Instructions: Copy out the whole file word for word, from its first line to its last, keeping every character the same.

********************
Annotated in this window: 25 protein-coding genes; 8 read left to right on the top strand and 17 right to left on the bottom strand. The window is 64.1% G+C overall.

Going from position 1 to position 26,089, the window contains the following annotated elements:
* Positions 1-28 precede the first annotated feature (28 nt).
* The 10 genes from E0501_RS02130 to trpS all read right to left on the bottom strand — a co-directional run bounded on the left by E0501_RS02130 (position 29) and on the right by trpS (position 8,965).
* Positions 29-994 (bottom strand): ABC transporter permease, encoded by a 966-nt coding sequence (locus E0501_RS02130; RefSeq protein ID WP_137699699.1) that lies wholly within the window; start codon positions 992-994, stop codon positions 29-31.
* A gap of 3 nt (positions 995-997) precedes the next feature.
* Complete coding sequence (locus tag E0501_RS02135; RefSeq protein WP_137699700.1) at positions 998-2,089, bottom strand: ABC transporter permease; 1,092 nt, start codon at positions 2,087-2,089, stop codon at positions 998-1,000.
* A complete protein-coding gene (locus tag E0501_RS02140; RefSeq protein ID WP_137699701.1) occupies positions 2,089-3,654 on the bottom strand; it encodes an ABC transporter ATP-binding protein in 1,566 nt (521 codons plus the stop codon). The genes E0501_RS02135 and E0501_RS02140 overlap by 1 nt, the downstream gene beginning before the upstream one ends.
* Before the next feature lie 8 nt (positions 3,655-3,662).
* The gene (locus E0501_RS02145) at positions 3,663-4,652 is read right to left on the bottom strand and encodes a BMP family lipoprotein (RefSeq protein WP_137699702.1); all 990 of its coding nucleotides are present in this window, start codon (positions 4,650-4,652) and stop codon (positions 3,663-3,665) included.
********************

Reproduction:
Annotated in this window: 25 protein-coding genes; 8 read left to right on the top strand and 17 right to left on the bottom strand. The window is 64.1% G+C overall.

Going from position 1 to position 26,089, the window contains the following annotated elements:
* Positions 1-28 precede the first annotated feature (28 nt).
* The 10 genes from E0501_RS02130 to trpS all read right to left on the bottom strand — a co-directional run bounded on the left by E0501_RS02130 (position 29) and on the right by trpS (position 8,965).
* Positions 29-994 (bottom strand): ABC transporter permease, encoded by a 966-nt coding sequence (locus E0501_RS02130; RefSeq protein ID WP_137699699.1) that lies wholly within the window; start codon positions 992-994, stop codon positions 29-31.
* A gap of 3 nt (positions 995-997) precedes the next feature.
* Complete coding sequence (locus tag E0501_RS02135; RefSeq protein WP_137699700.1) at positions 998-2,089, bottom strand: ABC transporter permease; 1,092 nt, start codon at positions 2,087-2,089, stop codon at positions 998-1,000.
* A complete protein-coding gene (locus tag E0501_RS02140; RefSeq protein ID WP_137699701.1) occupies positions 2,089-3,654 on the bottom strand; it encodes an ABC transporter ATP-binding protein in 1,566 nt (521 codons plus the stop codon). The genes E0501_RS02135 and E0501_RS02140 overlap by 1 nt, the downstream gene beginning before the upstream one ends.
* Before the next feature lie 8 nt (positions 3,655-3,662).
* The gene (locus E0501_RS02145) at positions 3,663-4,652 is read right to left on the bottom strand and encodes a BMP family lipoprotein (RefSeq protein WP_137699702.1); all 990 of its coding nucleotides are present in this window, start codon (positions 4,650-4,652) and stop codon (positions 3,663-3,665) included.